• Where the place at which a company’s accounting records are kept is changed, the company is required to inform its Registered Agent in writing of the physical address of the new location of the accounting records within 14 days of the change of location (section 175(3) of the Act). It is sufficient if the company provides the Registered Agent with an emailed scanned copy of the completed, signed and dated Notice.

 

  • A company that contravenes section 175 of the Act (location of accounting records requirements) commits an offence and is liable on conviction to a fine not exceeding US$2,500.

 

Would you like to know more? Then please Contact Us:

 

www.offshoreincorporate.com

 

info@offshorecompaniesinternational.com

 

ocil@protonmail.com

 

oci@tutanota.com

 

oci@safe-mail.net

 

ociceo@hushmail.com

 

Tax Free Offshore Companies For Expat Workers

In a previous article we looked at how Contractors can potentially minimize tax through Offshore Incorporation.

 

This article revisits the specific situation of expat workers ie persons working abroad, away from their home country, temporarily on a contract basis.

 

A compelling reason of itself to incorporate Offshore as an overseas contractor is to avoid being called on by your home Authorities to pay tax at home. You see, as an expat worker unless you’ve taken certain legal steps to become non-resident for tax purposes in your home country almost certainly you would still be liable to declare your contracting income in, and pay tax on that income in, your country of origin (see below which explains in details what resident for tax purposes means/is) .

 

In fact, if you are living in a country which does NOT have a Double Taxation Avoidance Treaty with your home country you could even be liable for double tax ie liable to pay tax on your income where you work and liable to pay tax again on that income in your country of origin. All such scenarios can potentially be avoided if you set up a tax-free IBC to act as your contracting entity.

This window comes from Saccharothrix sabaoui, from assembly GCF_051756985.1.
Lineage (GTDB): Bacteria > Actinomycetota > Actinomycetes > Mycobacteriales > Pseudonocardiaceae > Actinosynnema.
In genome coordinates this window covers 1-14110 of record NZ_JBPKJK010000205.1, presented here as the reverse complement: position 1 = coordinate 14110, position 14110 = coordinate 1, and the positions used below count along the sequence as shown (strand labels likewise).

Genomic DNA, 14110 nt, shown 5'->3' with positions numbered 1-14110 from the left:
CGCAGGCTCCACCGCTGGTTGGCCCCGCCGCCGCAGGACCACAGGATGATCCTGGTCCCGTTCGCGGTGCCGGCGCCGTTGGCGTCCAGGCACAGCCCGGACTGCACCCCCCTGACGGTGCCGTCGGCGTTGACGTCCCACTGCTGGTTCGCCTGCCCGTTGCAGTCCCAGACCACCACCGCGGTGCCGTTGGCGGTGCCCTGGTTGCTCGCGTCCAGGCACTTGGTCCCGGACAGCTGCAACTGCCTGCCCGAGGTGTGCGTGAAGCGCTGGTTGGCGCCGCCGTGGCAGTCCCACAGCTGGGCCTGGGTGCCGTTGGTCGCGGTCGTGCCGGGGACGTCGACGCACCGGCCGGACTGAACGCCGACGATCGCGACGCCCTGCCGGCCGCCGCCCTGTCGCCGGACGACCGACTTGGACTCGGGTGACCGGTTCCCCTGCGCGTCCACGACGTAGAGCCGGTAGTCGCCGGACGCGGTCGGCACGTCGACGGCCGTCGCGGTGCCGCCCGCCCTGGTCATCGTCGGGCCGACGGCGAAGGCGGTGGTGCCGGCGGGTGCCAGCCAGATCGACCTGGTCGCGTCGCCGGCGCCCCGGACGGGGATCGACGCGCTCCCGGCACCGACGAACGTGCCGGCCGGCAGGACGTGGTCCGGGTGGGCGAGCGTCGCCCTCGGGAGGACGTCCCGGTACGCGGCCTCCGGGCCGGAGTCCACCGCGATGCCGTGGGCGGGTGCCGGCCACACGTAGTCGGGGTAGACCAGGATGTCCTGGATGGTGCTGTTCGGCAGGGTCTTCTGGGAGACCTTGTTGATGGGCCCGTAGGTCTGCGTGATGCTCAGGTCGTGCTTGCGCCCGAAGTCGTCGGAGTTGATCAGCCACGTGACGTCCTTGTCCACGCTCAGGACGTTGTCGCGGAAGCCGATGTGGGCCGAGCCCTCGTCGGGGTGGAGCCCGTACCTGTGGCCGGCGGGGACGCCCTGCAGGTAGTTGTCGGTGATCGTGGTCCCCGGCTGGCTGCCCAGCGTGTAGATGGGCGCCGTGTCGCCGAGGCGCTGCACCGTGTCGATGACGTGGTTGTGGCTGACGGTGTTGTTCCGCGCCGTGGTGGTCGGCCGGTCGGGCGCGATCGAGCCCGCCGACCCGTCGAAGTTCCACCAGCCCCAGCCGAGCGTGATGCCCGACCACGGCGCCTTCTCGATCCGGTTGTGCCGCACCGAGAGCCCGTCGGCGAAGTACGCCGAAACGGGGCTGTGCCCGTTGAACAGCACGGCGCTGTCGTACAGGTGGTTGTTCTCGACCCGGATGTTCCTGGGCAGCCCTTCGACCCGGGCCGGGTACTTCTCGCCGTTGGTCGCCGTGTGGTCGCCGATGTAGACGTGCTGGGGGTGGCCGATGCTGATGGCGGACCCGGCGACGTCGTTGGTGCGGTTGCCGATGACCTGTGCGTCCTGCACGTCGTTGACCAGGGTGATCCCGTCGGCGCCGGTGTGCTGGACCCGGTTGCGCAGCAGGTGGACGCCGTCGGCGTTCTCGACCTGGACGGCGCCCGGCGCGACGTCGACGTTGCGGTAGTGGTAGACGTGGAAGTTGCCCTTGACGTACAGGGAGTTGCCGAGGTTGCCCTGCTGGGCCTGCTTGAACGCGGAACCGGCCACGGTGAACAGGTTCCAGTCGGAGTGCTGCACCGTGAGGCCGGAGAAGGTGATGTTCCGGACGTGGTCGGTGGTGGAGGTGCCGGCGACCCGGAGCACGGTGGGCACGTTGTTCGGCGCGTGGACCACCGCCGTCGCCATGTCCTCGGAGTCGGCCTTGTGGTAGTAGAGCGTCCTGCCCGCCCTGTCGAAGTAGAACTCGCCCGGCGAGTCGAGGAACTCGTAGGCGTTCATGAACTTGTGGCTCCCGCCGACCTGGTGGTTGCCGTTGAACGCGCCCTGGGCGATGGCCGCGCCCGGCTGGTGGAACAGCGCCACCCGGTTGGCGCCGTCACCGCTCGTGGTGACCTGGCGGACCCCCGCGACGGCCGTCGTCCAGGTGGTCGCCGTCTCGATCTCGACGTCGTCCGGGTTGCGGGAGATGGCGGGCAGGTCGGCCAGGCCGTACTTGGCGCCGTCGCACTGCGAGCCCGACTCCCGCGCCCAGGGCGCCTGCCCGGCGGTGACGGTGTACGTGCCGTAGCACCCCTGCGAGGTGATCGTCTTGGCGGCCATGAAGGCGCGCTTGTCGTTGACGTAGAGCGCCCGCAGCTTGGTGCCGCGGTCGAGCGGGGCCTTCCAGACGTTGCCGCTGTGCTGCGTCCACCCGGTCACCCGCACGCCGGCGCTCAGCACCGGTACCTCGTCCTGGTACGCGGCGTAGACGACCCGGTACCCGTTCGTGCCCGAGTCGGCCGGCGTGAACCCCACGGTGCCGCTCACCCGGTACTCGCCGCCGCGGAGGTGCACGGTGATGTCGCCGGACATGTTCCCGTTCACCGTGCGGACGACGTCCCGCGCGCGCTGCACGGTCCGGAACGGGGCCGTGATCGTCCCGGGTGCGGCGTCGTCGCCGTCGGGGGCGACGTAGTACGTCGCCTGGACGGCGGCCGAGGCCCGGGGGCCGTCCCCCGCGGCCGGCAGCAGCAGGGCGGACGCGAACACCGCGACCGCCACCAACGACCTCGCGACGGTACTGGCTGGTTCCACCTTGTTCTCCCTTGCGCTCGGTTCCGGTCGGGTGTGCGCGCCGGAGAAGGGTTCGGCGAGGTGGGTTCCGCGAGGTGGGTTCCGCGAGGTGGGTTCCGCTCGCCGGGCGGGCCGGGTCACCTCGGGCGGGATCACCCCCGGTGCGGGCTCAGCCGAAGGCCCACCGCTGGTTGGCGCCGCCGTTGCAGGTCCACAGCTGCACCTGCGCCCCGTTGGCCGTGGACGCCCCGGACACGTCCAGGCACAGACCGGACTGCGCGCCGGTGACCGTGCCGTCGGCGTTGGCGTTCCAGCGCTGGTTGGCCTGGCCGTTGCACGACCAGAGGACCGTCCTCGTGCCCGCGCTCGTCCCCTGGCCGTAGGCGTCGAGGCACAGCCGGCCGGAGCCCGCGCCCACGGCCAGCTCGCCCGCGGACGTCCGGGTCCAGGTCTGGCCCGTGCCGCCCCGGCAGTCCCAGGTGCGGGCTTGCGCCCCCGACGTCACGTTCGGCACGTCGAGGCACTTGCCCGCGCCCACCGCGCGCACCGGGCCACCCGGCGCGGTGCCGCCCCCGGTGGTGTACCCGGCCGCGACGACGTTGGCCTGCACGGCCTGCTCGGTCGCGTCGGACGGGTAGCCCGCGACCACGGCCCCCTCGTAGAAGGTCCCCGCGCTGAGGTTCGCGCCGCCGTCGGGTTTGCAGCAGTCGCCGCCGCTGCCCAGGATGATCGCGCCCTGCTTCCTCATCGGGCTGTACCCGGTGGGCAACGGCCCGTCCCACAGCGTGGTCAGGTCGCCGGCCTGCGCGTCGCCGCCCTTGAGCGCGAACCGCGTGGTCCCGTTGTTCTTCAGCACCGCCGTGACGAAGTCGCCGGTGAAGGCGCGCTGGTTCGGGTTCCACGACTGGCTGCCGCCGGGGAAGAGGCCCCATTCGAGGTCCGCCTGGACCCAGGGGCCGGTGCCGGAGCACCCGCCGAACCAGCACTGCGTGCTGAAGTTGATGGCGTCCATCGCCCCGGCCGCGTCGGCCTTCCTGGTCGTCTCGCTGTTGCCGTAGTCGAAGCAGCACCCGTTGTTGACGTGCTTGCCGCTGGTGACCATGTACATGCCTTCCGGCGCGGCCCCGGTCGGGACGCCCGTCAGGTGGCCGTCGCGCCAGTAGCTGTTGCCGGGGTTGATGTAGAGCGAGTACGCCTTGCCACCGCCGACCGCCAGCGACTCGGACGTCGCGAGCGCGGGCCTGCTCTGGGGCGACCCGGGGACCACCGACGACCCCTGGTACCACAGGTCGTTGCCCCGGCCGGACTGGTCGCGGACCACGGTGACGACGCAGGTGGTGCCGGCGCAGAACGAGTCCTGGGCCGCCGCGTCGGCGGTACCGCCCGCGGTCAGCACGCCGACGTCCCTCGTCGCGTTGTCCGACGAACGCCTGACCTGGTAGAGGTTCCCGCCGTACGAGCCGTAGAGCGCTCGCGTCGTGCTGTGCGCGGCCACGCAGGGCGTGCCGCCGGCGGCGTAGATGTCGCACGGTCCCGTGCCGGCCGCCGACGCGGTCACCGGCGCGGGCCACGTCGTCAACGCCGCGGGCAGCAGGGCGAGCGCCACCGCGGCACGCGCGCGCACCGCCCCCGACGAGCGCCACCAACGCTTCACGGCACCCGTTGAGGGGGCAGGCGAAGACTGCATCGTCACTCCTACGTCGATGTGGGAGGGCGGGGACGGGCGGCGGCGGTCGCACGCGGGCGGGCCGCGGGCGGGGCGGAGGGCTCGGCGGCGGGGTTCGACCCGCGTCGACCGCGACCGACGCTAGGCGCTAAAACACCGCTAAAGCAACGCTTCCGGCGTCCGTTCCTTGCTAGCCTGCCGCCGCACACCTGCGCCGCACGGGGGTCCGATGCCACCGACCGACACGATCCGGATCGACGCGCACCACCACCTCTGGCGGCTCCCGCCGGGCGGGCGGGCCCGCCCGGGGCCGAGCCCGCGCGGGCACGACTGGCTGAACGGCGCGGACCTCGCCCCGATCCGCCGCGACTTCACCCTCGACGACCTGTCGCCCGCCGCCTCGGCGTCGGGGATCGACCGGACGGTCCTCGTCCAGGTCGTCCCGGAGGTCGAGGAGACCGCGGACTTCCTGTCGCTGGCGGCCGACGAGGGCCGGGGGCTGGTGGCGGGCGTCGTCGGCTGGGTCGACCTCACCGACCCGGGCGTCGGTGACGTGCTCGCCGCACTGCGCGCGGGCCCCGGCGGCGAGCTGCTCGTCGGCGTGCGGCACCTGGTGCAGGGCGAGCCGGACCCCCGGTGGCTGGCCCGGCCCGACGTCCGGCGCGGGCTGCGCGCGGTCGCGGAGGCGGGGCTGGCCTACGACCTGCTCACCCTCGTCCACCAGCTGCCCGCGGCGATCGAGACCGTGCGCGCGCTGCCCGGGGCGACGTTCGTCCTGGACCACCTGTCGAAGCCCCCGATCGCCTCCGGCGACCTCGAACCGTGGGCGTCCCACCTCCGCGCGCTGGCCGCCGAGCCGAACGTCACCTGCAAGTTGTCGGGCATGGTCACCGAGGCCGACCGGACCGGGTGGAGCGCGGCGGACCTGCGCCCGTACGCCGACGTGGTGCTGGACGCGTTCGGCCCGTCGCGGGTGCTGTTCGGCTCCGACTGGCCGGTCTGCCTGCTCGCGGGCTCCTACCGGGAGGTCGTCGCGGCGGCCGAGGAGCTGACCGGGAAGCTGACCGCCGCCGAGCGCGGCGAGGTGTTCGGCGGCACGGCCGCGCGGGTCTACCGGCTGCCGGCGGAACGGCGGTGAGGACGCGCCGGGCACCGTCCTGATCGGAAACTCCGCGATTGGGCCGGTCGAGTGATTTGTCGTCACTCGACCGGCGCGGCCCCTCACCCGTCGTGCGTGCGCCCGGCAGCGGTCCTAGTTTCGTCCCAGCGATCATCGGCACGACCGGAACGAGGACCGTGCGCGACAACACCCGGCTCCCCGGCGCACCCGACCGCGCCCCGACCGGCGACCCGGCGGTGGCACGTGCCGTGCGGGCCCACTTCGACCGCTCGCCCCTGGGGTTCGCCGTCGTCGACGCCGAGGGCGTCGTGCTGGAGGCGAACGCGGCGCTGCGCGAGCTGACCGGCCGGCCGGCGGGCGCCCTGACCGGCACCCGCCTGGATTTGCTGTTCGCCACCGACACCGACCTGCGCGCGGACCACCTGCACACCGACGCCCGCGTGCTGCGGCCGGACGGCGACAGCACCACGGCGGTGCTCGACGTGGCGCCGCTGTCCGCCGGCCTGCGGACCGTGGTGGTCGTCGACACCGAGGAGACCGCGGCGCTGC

The last thing you want to see happen when you return home is to be presented with a letter from your home tax authorities asking you to pay tax on the money that you earned whilst abroad. Such a scenario can be avoided with advance planning.

 

What is “Resident for Tax Purposes”?

 

We are often asked by individuals where (ie in what country/s) am I liable to pay tax?

 

The starting point is this: If you are regarded at law to be tax resident (ie resident for tax purposes) in a particular country you are liable to pay tax there on your (usually, worldwide) income.

 

The concept of tax residency however (ie what it takes to be classified as non-tax resident) varies from country to country. Depending on where you originate from you may pass the non-tax resident test of one country but fail the same test had you originated from the country next door.

 

Let me explain….

 

The most well-known tax residency test is in fact the oldest ie the days spent at home test. Historically, in most countries (USA excepted – see below), you would be considered non-tax resident for a particular tax year if you have spent less than half of that the year inside your “home” or mother country.

 

Over the years, and particularly with the proliferation of “fly in-fly out” jobs (seen most prevalently in the oil/mining industries) a number of countries (in particular the more developed countries) have brought into play a multifaceted tax residency test. In other words notwithstanding that you might spend less than half the year on the ground in your mother country if you have a “substantial connection” with your mother country you may still be classified as tax resident of/in that country.